Business confidence is on the rise, many salaries have reached new heights, and the economy might be more resilient than anticipated – so this may be an excellent time to look for a new job.

The average salary in New Zealand rose by 8 per cent year-on-year in the third quarter of 2023 according to Trade Me data, reaching $71,820. In addition, the Treasury forecast wage growth is 6.2 per cent this year.

But those thinking about making a move shouldn’t just “chase the money”, according to award-winning employer Worldline NZ. To find a truly satisfying job, most Kiwi workers need more than just cold, hard cash – and should also be searching for a role where the employer pays attention to staff wellbeing, creates a positive company culture, and has values that align with your own.

“Look beyond the salary and consider the whole package,” says Miranda de Nooijer, Chief People Officer at Worldline NZ, which recently won its third Top Employer award from the Top Employers Institute. “Is KiwiSaver paid on top of your salary or is it included? Do you get additional leave or money for a wellbeing initiative? How do employees engage and connect with each other? Ask questions that help you learn whether the role will give you the balance you want in life.” 

For job seekers in 2024, ideal roles would fit their lifestyles and values. That means asking plenty of questions – and not only from your potential employer. Current and former employees are a great source of information about the day-to-day culture at the workplace.

“A business can have all the right words, but what is the actual experience of the employees? Make sure you talk to other employees,” says de Nooijer. “Look on LinkedIn, find out who you know who is connected to them, and find out what kind of reputation the business has.”

Worldline has been a Top Employer for three years in a row, is certified as a Great Place to Work by the certification company of the same name, was a Small Workplace of the Year at the 2022 HeadFit Awards, and a finalist in the 2023 HRNZ Awards for its wellbeing programme.

Yet seeing former employees come back to Worldline again that might be the biggest endorsement of her team’s efforts to create a positive working experience, says de Nooijer: “Employees are our biggest advocates”.

Another of her tips: ask how the company is training its managers. “It is often said people leave their managers, not their organisation, so find out what [prospective employers] do about leadership development. Do they know about mental health awareness? Are they able to have quality conversations on difficult topics? It’s not enough for a manager to be a technical expert, they also need to know how to create a positive culture.”

Changing styles of work

During the pandemic, there was widespread re-evaluation of priorities – and that has permanently changed what people want out of their work, she adds. Benefits like flexibility used to be a bonus, but now they’re an expectation. Instead, businesses are going further to distinguish themselves from the competition in a marketplace where skilled employees still have plenty of choices.

For example, Worldline NZ moved its offices in 2022, from a more traditional large-scale space in the centre of the Auckland CBD to a custom fit-out close to the Viaduct. This reflected how the workplace is changing and allowed them to provide a building with more collaborative spaces, closer to public transport links and to retail and other amenities. Employees often work from home, and on the days when they’re in the office they can easily mix and mingle with the whole team.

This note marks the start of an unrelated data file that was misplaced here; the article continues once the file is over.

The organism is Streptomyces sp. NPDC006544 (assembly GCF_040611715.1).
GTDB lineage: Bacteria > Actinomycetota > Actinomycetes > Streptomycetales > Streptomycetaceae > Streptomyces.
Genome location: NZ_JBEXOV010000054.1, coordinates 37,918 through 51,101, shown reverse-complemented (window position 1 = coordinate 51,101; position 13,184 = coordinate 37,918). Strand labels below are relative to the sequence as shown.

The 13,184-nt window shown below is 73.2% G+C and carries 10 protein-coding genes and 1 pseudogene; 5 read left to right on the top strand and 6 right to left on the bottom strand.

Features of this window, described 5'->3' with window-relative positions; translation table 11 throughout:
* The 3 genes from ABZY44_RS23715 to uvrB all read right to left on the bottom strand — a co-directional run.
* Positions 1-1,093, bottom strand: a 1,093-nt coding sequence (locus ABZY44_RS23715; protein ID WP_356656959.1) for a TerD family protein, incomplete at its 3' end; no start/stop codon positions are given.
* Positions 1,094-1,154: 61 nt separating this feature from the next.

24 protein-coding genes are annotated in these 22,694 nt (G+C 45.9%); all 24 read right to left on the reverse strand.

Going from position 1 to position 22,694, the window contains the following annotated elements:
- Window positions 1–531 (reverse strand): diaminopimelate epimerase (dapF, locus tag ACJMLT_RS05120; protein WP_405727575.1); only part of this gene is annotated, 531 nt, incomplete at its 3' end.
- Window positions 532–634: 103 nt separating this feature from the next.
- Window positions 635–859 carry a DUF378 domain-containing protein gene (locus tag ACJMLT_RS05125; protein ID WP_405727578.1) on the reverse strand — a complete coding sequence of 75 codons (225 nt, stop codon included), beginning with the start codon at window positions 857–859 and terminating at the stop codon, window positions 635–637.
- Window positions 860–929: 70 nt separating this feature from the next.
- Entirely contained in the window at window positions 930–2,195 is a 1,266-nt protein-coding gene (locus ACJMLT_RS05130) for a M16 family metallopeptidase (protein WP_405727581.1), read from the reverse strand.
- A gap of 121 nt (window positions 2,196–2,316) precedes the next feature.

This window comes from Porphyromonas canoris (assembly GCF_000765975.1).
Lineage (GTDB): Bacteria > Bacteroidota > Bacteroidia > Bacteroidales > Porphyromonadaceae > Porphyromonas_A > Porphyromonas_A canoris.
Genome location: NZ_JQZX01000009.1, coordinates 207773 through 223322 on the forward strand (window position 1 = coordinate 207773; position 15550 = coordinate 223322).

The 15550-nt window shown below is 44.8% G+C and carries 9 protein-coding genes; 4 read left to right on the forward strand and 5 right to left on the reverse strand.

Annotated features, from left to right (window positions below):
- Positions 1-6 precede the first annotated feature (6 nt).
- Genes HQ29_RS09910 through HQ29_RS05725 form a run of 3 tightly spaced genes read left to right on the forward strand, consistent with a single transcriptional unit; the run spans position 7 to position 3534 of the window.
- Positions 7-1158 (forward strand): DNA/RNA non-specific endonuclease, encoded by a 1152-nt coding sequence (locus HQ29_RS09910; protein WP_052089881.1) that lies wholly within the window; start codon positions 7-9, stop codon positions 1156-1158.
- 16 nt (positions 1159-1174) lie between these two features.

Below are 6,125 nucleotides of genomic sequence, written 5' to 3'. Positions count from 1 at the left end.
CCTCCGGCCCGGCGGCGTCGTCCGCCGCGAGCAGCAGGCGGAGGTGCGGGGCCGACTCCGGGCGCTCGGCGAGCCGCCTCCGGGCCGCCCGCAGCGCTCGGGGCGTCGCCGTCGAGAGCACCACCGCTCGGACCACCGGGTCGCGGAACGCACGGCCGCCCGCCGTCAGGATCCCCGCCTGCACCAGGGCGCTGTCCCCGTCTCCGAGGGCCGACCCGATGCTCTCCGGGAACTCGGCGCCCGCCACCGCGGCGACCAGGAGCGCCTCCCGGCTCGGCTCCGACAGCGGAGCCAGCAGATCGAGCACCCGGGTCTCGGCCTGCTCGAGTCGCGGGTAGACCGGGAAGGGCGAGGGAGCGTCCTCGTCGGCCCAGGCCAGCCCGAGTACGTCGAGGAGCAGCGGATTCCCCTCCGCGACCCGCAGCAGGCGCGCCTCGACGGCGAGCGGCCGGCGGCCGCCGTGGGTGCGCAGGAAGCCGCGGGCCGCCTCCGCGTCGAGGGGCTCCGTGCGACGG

“In New Zealand, you get the sense that you are fishing in the same small pool with the other employers, so it’s important to differentiate yourself and find ways to stand out,” de Nooijer says. “Even as an employer of choice, it’s still hard to find talent because we are very picky – the fit with our culture is really important.

“We do have great people and we want to keep them. So, we work to provide a sense of belonging, diversity, and physical and mental wellbeing. We know that jobseekers of all generations now have different expectations.”

Whether your expectations have changed, your priorities have shifted, or you just dread Mondays, this is a great time of year to consider whether your employer is still a good fit with your overall life goals.

“People are looking for a job that aligns with their purpose and values,” de Nooijer says. “So, if you are looking for a new job, take the time to ask plenty of questions so you get the right fit.”

Worldline’s various workplace initiatives include:

  • Flexible work that fits around workers’ lives.
  • Two days a week in the office to connect and collaborate.
  • Fortnightly ‘Good News Wednesday’ sessions to celebrate success and achievement and welcome new Worldline NZ staff.
  • Peer to peer reward and recognition programme
  • “Coffee roulette” where, once a month you are randomly selected to have an optional coffee date – in person or online – with someone else in the company, to chat and connect.
  • A comprehensive wellbeing programme focusing on physical and mental health with examples like fortnightly massages, fruit in the office and our signature ‘pick n mix’ wellbeing payment of $1000 for the full year that can go towards the employee’s choice of wellbeing expenditure - like insurance, gym membership, extra leave.
  • Paid birthday leave
  • Comprehensive onboarding and, within the first three months, the full executive team spend time with people on company strategy.
  • An inclusive culture programme with monthly sessions on cultural initiatives and cultural events like Diwali, Philippine Fiesta, Teuila Festival and lots more. This is led by the passionate People Experience Team who are more than a back office HR team and keen to provide employees a positive, productive and purposeful experience and implemented by Worldline NZ’s culture champs.